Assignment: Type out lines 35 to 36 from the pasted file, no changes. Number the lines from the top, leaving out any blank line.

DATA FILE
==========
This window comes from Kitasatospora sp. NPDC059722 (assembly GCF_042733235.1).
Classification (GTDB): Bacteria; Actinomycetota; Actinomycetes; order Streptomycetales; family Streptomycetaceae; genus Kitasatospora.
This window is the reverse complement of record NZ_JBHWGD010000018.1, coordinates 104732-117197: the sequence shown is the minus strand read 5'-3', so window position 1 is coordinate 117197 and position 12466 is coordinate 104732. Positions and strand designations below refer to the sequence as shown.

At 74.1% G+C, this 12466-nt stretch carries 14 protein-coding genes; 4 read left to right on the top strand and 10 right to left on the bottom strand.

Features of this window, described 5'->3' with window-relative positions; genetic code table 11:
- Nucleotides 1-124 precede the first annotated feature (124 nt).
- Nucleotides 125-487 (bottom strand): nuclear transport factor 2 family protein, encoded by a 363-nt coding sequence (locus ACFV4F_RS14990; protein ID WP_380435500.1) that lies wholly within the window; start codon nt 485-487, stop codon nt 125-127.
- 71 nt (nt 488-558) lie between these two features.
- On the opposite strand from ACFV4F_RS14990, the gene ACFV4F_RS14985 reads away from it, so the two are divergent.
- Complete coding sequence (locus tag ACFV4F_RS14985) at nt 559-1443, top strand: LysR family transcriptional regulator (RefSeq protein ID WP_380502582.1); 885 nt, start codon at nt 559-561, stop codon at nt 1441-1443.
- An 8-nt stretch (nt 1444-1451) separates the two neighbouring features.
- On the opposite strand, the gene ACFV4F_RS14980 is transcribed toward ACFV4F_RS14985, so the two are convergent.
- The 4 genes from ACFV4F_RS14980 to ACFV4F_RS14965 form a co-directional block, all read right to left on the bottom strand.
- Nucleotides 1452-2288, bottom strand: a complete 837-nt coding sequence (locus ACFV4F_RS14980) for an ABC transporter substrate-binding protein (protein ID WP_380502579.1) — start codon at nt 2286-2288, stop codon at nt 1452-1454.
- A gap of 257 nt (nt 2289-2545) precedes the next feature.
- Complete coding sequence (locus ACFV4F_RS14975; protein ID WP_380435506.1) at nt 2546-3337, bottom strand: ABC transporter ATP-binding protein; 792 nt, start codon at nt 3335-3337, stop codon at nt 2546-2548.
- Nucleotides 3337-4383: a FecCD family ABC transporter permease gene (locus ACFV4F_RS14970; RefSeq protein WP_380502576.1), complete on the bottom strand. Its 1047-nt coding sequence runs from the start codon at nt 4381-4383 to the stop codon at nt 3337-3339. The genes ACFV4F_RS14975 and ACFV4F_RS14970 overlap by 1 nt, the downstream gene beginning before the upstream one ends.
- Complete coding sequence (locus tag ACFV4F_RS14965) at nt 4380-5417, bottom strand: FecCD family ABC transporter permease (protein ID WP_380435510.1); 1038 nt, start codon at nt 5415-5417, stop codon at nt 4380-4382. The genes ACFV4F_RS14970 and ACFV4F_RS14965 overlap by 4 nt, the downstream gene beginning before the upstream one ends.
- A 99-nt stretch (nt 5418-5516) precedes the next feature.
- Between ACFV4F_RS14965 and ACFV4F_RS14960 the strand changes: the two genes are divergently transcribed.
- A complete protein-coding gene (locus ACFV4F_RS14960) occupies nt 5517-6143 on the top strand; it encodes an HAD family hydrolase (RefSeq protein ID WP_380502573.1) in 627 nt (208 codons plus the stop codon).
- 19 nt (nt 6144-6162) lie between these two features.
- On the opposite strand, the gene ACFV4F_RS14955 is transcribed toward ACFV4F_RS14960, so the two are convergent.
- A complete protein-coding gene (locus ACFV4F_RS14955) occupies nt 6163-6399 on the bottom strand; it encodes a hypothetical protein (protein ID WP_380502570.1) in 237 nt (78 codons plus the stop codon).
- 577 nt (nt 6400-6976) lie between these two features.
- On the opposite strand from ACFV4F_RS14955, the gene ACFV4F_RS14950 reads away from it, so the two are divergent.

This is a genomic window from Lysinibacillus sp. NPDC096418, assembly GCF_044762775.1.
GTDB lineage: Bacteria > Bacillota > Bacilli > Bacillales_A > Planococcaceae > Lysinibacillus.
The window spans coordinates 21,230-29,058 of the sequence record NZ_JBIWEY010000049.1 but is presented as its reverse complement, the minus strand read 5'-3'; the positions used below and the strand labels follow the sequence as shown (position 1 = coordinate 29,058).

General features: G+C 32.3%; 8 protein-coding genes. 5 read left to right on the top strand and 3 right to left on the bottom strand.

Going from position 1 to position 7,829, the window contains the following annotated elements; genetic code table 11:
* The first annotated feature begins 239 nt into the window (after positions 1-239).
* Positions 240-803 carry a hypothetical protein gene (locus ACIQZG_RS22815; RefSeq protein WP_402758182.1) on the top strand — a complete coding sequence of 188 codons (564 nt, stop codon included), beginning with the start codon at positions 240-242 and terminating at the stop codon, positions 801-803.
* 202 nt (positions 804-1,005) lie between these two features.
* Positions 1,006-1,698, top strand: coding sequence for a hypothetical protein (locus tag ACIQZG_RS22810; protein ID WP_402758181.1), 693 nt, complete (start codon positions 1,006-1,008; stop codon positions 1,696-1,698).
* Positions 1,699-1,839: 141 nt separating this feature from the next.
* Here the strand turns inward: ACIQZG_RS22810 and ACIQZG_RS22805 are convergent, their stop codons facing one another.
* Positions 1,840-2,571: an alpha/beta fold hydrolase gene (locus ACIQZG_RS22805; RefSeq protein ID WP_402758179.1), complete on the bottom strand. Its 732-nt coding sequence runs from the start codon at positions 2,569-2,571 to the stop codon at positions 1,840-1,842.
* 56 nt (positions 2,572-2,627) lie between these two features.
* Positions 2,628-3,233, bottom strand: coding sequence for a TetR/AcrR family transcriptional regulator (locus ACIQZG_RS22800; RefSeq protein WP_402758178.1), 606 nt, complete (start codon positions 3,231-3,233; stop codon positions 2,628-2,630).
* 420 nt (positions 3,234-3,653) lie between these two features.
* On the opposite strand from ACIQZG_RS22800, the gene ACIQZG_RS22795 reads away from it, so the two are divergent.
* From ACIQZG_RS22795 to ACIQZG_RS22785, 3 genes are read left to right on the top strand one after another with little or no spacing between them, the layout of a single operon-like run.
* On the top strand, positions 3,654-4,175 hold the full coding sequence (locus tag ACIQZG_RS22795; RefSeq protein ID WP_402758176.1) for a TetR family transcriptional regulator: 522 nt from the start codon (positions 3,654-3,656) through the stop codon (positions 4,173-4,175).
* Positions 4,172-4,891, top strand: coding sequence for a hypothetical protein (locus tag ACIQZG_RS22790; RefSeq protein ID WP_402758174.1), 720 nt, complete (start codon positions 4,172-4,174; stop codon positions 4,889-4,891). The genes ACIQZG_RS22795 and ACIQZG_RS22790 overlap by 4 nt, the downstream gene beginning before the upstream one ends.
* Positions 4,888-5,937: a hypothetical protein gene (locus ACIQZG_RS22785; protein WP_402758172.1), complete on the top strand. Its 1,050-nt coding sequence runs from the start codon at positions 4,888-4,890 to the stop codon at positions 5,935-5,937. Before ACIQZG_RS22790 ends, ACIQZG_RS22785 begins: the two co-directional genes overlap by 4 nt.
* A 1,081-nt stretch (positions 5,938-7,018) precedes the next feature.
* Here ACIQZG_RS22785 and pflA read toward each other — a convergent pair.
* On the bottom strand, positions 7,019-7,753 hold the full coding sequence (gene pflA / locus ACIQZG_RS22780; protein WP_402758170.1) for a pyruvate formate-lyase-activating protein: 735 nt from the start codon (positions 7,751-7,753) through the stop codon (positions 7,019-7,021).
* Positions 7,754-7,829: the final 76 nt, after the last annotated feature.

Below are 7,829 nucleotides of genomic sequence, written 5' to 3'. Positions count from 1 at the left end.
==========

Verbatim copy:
* Positions 1,006-1,698, top strand: coding sequence for a hypothetical protein (locus tag ACIQZG_RS22810; protein ID WP_402758181.1), 693 nt, complete (start codon positions 1,006-1,008; stop codon positions 1,696-1,698).
* Positions 1,699-1,839: 141 nt separating this feature from the next.